Canadian Parents of Murdered Children (CPOMC)
If you are the parent of a child who was murdered, you are likely coping with many challenges and grief: it is normal to feel grief over a loss that is entirely unique and beyond what any parent should experience. This grief is made worse by feeling isolated and alone. While it is important to seek support, it is also important to remember that you are not alone and that you are not to blame for your child’s death.
The support system of the family of a murdered child is much larger than that of a child who dies from an accident, has a mental illness or has been the victim of a crime that does not involve the loss of life.
The CPOMC is a non-profit organization whose mission is to provide parents, siblings and others coping with the death of a child with information and support, and to raise awareness about violence towards children and the importance of prevention. The organization is run entirely by volunteers and receives no government funding.
Emotional struggles and the aftermath of a child’s death leave a mark on the family and friends of the victim.
The loss of a child is devastating. The grief is unique to each parent and each family. While some parents grieve in silence, others are overwhelmed by anger and rage. If you are the parent of a child who was murdered, you may be coping with a combination of feelings. If you are coping with anger or rage, you may want to seek help. Your anger may be directed towards the person who killed your child. Or, you may be angry at yourself for not being able to protect your child. Some parents of murdered children struggle with guilt, wondering if they could have prevented the death.
The impact of a child’s death on a community is huge and takes time to begin to process.
When a child is murdered, the impact is felt not only by the immediate family, but also by the community. A CPOMC organization is a support group for parents whose children have been murdered. This organization allows parents to connect with each other and share their stories. Parents often find comfort in the fact that they are not alone.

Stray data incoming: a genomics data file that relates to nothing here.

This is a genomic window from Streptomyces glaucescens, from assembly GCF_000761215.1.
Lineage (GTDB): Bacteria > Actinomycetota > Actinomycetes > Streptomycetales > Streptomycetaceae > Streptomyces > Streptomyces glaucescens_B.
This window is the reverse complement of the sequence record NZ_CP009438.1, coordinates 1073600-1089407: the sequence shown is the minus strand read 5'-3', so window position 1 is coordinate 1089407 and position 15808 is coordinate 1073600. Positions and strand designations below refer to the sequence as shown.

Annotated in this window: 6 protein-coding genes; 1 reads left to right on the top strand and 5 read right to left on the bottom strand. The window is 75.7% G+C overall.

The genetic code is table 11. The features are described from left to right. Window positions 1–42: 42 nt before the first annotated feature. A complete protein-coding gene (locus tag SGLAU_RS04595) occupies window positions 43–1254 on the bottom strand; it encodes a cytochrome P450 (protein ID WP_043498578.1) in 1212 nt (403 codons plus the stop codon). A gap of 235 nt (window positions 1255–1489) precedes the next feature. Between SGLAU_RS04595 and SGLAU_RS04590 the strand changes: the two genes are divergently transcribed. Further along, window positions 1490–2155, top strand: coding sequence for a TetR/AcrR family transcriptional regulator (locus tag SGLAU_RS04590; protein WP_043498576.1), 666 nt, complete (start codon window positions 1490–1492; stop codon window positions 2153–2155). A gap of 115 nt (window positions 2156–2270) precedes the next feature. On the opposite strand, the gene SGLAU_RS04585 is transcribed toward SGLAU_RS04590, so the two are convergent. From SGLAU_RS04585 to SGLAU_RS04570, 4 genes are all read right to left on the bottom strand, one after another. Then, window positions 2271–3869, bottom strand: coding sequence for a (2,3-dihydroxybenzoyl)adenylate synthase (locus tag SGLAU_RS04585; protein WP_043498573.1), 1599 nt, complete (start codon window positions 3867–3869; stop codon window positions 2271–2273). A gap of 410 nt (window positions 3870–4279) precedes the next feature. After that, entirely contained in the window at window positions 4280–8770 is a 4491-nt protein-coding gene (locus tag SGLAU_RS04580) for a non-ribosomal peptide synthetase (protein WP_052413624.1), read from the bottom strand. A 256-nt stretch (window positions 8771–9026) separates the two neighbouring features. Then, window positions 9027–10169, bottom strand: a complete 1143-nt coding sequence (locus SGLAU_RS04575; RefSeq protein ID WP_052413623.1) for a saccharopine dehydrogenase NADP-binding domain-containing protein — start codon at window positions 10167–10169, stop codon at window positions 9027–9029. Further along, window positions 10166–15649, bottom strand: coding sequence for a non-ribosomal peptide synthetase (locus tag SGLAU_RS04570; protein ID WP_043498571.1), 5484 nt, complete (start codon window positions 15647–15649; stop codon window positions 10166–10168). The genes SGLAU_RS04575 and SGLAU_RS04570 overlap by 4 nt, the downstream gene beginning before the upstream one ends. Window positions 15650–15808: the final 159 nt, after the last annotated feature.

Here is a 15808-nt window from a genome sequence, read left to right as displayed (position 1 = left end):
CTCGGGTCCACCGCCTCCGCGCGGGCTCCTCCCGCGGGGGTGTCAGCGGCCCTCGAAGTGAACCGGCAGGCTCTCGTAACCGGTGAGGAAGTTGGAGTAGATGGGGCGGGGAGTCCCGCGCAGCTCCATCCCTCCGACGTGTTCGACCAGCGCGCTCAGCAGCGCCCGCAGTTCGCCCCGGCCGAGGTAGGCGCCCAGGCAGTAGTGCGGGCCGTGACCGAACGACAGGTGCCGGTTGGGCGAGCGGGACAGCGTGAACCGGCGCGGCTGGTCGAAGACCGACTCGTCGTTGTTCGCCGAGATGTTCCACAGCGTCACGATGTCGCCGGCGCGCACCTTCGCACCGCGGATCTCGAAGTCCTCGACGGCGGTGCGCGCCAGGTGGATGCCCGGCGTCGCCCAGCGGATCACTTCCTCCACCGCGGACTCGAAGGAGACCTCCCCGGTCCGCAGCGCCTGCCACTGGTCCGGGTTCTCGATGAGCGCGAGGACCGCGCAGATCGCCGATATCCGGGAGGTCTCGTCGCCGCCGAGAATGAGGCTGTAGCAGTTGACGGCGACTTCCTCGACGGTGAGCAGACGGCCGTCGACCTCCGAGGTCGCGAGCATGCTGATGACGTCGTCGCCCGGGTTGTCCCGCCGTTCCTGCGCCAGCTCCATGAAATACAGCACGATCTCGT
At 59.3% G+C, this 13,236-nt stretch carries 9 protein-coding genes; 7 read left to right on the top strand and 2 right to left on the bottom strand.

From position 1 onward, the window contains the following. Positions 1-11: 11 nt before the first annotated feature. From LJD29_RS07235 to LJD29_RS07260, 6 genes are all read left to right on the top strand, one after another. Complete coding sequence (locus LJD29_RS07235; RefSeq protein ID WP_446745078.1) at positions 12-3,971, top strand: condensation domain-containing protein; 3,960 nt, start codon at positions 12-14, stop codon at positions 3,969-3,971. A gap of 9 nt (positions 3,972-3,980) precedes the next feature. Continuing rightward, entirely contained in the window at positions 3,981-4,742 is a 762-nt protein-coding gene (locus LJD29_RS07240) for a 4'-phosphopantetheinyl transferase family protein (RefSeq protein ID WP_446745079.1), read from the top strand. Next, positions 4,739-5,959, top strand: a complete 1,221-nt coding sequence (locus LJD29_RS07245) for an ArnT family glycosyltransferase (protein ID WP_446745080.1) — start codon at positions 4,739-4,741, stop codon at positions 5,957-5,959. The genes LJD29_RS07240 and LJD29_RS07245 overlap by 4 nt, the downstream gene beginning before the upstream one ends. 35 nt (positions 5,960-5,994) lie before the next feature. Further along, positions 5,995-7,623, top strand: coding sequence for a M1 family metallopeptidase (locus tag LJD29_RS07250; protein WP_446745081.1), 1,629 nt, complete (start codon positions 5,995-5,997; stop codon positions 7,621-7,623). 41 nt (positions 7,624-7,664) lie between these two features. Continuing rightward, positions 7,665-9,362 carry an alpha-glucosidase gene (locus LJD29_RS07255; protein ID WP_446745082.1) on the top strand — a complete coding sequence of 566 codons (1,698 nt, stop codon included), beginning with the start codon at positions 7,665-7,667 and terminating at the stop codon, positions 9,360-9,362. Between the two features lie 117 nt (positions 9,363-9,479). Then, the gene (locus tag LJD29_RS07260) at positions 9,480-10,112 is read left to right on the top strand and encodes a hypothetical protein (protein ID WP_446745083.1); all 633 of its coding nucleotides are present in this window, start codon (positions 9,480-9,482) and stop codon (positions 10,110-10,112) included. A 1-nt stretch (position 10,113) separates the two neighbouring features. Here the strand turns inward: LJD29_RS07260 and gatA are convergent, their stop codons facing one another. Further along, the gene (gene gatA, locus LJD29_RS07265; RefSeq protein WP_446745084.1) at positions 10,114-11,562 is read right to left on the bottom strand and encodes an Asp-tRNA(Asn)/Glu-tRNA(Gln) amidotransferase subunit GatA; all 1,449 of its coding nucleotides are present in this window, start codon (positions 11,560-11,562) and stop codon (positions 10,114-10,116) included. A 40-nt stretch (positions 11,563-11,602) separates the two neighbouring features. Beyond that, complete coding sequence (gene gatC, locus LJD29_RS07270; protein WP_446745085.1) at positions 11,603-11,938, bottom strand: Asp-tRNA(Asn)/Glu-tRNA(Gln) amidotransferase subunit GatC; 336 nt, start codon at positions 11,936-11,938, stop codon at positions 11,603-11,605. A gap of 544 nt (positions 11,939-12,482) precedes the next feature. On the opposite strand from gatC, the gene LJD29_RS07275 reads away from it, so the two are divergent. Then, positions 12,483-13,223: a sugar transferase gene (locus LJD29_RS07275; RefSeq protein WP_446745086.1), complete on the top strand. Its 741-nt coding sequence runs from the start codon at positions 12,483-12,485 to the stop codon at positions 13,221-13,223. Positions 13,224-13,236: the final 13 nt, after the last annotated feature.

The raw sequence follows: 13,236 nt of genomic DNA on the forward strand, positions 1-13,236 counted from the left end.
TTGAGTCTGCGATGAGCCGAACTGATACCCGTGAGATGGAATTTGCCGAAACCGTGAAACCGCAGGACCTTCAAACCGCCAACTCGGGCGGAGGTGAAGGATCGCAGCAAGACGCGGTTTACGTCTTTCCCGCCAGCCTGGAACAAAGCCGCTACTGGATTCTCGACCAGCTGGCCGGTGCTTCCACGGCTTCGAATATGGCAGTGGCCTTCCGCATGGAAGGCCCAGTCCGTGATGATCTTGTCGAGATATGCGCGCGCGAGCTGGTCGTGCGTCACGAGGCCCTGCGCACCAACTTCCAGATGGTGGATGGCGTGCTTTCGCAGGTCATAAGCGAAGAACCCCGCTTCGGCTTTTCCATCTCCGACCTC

There is no single way to deal with the loss of a child.
Parents who have lost a child to murder face an incredibly challenging time, and may be coping with grief in a way that is not at all like what you experienced before the loss. CPOMC parents may experience feelings of intense anger, frustration, and helplessness and are at high risk for developing post-traumatic stress disorder. If you are coping with grief after the loss of a child to murder, ask your doctor or therapist to refer you to a local support group.
A child's death has a lifelong impact on the victim's parents and other family members, as well as the community.
The grief of a parent whose child is murdered is unlike any other loss. A parent whose child is murdered is not just grieving the loss of their child, but the loss of a relationship that they will never have again. The grief that parents experience after the loss of a child is complicated and unique, and there is no right or wrong way to grieve.
A child’s death is a reminder of how precious life is and how much we should value our children.
The murder of a child affects not only the family, but the entire community as well. When a child is murdered, the family is left to grieve the loss of a child and feel helpless to bring them back. The CPOMC organization is a group of parents whose children have been killed by violence. The organization is committed to helping other families coping with the devastating loss of a child.
The memories of losing a child are very difficult to deal with.
The loss of a child is never easy to deal with. While some parents can grieve and move on after a miscarriage or stillbirth, others struggle for years, often for decades. Losing a child to murder can be the most devastating experience a parent can go through. The grief and mental anguish that parents of murdered children feel is often worse than the grief of parents who lose their children due to natural causes. CPOMC parents struggle with extreme grief, depression and anxiety, sometimes for years.
While most parents lose a child to illness, not violence, it can still be devastating. A parent who loses a child to violence is often struggling with grief, which can make it difficult to speak about their loss to others. The loss of a child can also bring about feelings of shame and guilt. The CPOMC organization recognizes that parents who have lost a child to violence may struggle with feelings of helplessness. It is important to talk about your feelings. It can be helpful to seek support from friends and family.
Related LinksThe Impact of Murder on the Family Unit
Canadian Parents of Murdered Children (CPOMC)